By Chet Yarbrough
Written by: Jeff Hobbs
Narration by: George Newbern
A fickle ingredient in life is expectation. Jeff Hobbs’ story of Robert Peace shows that innate ability opens and closes doors for all human beings. Loyalties, interests, and affections ebb and flow in every life but expectation magnifies highs and lows when one is gifted with extraordinary ability.
Robert Peace is born in New Jersey and mostly raised by a mother and his grandparents in a rundown neighborhood in the Oranges, a suburban area west of Newark. During Peace’s grade school years, Peace’s father is serving life in prison for conviction in the murder of two women. Before being arrested Skeet, Peace’s father, sold drugs.
From Hobbs’ story, one understands Skeet is a smart guy; affably sociable and well-known in his community. Before conviction as a murderer, Skeet proudly introduces his son to the community. It becomes part of Robert Peace’s early education.
Peace’s mother never marries or moves-in with Skeet because of the life he leads but allows Rob’s excursions with his father because she knows Skeet loves his son and would protect him from any physical harm. Rob’s mother works two, sometimes three jobs to make ends meet. Rob is either with his grandparents or father when his mother works. The author’s story shows Rob inherits the genetics of both father and mother. Rob is smart and driven.
Rob’s mother, Jackie, insists on Rob being educated in private schools because of Newark’s poor public school system. With intelligence, drive, and the help of a benefactor’s money, Rob attends and graduates from Yale University. During Rob’s college education, he supplements his income by selling marijuana. Rob’s education as a research biochemist becomes an avenue for both legal and illegal gain. Hobbs suggests Rob’s income from drug sales, during his four years at Yale, is $100,000.
As most graduates with a four-year college degree, Rob is unsure of what he wants to do. He accepts a research internship at Yale but continues to sell marijuana. Rob returns to Newark in the summer and becomes more deeply connected to a dangerous environment of gangs and drugs. A Yale degree is a badge of accomplishment among many of Rob’s friends but also a badge of disdain to neighborhood thugs and wannabes. Rob begins to hide his education to fit into the seedier side of Newark life.
Rob maintains a close relationship with his family, including his incarcerated father. Whether his father is guilty or innocent of murder is unknown but Rob steadfastly pursues his father’s release. Rob reviews the trial record and hires lawyers to contest Skeet’s guilt. However, Skeet dies in prison from cancer.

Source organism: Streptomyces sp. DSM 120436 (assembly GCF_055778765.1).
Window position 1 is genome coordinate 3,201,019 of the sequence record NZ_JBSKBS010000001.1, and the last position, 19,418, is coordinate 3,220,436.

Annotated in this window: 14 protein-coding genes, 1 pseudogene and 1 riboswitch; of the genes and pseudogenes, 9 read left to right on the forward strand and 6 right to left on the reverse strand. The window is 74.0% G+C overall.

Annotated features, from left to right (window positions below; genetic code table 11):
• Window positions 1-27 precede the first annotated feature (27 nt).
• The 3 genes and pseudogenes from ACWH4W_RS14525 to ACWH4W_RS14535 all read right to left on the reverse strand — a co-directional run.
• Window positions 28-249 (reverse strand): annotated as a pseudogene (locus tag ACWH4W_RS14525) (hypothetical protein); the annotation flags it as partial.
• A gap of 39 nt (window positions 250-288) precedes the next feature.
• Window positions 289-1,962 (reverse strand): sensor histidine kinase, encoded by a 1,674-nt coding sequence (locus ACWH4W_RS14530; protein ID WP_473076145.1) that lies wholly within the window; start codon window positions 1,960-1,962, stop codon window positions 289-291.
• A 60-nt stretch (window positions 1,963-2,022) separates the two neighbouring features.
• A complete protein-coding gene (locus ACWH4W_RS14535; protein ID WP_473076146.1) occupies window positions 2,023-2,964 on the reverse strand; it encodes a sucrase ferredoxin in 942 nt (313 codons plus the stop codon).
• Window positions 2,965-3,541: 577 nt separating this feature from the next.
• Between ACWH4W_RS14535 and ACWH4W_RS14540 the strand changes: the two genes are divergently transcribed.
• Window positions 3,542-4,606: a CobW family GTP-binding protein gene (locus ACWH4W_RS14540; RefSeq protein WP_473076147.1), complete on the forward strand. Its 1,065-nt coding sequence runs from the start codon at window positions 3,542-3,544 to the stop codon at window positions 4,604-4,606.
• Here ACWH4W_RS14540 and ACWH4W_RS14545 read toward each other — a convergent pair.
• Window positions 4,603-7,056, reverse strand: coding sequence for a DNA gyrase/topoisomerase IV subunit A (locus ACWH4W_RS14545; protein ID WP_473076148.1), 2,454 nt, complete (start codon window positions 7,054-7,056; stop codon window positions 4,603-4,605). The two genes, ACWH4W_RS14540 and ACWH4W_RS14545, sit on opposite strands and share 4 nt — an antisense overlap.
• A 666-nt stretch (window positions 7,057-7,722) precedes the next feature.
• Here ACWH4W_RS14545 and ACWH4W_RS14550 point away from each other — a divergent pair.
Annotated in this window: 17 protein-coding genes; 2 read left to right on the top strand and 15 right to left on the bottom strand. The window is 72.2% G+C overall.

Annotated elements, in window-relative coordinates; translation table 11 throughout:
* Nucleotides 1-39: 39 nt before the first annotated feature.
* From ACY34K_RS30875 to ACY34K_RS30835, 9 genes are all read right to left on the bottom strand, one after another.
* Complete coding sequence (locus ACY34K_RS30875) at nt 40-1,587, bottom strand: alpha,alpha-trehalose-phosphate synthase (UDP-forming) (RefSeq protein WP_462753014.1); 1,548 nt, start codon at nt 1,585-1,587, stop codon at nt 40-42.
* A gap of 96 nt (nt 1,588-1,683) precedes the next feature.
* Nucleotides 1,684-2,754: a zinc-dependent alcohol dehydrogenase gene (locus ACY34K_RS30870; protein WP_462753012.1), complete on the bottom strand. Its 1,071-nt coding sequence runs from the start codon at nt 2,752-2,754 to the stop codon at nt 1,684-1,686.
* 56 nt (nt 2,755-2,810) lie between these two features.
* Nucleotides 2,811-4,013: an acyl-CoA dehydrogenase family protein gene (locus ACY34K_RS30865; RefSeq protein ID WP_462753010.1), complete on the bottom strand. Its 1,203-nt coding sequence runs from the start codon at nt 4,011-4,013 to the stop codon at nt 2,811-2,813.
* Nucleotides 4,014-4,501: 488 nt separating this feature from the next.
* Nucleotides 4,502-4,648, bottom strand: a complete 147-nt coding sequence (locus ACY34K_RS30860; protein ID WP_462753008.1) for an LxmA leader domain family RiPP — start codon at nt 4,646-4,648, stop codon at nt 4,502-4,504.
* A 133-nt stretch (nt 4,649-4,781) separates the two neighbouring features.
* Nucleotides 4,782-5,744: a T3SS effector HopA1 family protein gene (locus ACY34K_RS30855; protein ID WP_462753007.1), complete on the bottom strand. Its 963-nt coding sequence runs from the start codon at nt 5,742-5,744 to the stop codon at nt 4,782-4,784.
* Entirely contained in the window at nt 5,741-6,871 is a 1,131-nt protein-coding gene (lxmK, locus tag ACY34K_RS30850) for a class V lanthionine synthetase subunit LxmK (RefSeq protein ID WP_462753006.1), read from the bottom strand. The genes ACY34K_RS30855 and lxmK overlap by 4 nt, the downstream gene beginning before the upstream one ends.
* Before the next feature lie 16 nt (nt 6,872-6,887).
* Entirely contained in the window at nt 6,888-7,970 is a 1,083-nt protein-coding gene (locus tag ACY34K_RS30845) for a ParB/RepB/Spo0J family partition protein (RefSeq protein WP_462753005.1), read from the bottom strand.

Rob decides to get a real estate license and start his own business. He buys a house in Newark as his first investment. The house is renovated and begins to pay for itself but Rob realizes Newark is not a good investment location. Rob goes to work for Continental Airlines as a baggage handler; not because of a change in career, but as a way to explore the real estate market in other cities and countries. Rob seems to have a plan. He temporarily quits the marijuana sales business and appears to be moving on. However, Newark remains Rob’s home.
Rob is fired from Continental for a mistake he makes in loading a plane before takeoff and then refusing to take a drug test when the mistake is discovered. To compound Rob’s difficulties, the 2007-2008 mortgage financing debacle cripples his ability to buy real estate. Rob chooses to use his biochemistry education to cultivate a unique strain of marijuana and return, in a big way, to the drug business. In the spring of 2011, Rob is murdered in a basement apartment by unknown assailants.
On the one hand, the author of “The Short and Tragic Life of Robert Peace” returns life to Rob as a Shakespearean American tragedy. On the other hand, it is a white man’s exploitation of a black man’s incomprehensible life.
A quote near the end of Hobbs book is “He was so f…ing smart, and he was so f…ing stupid.” Robert Peace was incredibly smart but one doubts a privileged white guy (the author and Rob’s fellow Yale alumni) has any idea of what is stupid when you are black, poor, and living in the Oranges of New Jersey. A privileged white guy has no f…ing way of knowing what that means. Expectation comes from our genetics and environment, neither of which can be fully understood by another. Robert Peace’s life is a tragedy and an opportunity for Jeff Hobbs. To a listener, it is only a tragedy.
Jeff Hobbs comments-copy and paste to your website, if interested. https://youtu.be/GmsyKtmwBQw